By this point, we’ve all seen Titanic. Some of you might regret watching James Cameron’s nautical epic. Others might regard Titanic as a perfect romantic-disaster flick that is only despised because of its success. Either way, the fact that the cast and crew of Titanic’s food was laced with PCP during filming will probably make even the most fervent of naysayers contemplate re-watching the film.
Some of you may already be aware of this tale. Back in 1996, over a year before Titanic landed in cinemas and instantly became a pop culture phenomenon, E! Online reported that the film crew’s lobster chowder was spiked with the drug. However, at the time, it was assumed that neither James Cameron nor any of Titanic’s major stars, which included Kate Winslet, Leonardo DiCaprio and the one and only Billy Zane, were victims. However Bill Paxton has now come out with some comments that suggest even they were drugged too.
So what actually happened to the Titanic crew’s food? Who was responsible? Well, there’s only one man that I think we can all assume wasn’t in on it. And that’s the legend that is Billy Zane. Why do you have such faith that Billy Zane wasn’t involved? I’ll let Hansel from Zoolander explain:
According to Sabotage Times, two chefs that had recently been fired by James Cameron were quickly blamed for the incident. However there’s no report that either of them were found guilty or actually confessed to the offence. Whoever did it decided to strike at the post-shoot party, where they placed PCP inside the main course, which was lobster chowder. Bill Paxton explained that the cast and crew reacted in different ways to the PCP. Some cried. Some saw streaks and psychedelics. Paxton just felt "weird" and assumed it was "food poisoning." Either way, 24 hours later everyone affected had been released from hospital, and the legendary tale helped to enhance the myth that Titanic’s shoot had been a tumultuous rollercoaster of bloated budgets and toilet bans.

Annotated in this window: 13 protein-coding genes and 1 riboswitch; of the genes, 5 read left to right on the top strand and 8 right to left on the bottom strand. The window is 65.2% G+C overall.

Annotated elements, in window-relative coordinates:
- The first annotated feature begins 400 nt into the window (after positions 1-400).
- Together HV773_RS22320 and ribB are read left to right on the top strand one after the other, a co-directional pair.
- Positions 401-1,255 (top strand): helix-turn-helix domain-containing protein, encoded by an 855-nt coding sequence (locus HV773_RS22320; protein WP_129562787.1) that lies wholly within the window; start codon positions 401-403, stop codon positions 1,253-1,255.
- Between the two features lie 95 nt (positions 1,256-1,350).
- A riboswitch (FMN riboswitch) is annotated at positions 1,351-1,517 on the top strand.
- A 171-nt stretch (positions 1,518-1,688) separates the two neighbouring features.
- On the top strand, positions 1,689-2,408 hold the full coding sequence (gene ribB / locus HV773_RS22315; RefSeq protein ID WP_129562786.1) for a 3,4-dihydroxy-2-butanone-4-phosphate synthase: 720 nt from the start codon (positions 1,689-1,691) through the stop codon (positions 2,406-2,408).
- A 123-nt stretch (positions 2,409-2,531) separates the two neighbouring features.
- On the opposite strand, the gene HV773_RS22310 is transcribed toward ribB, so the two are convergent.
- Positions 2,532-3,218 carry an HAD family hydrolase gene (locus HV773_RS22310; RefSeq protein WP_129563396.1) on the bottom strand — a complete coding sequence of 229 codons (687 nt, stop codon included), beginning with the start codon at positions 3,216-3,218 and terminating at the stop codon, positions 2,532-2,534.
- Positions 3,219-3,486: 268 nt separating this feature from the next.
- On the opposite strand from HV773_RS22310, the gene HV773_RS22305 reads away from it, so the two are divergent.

That’s right, James Cameron allegedly used to inform his crew that anyone who needed to use the toilet should "just keep walking." The director has since insisted he only made this declaration once, and it was during a rather integral shot that had taken two hours to set up. Meanwhile his 15-day shifts and 80-hour work weeks soon started to grate on the actors too. But all of this was clearly worthwhile. That’s because Titanic went on to make $2.1 billion at the box office, and it’s still, over 15 years later, the second highest grossing film of all time. Thus, Cameron wins.
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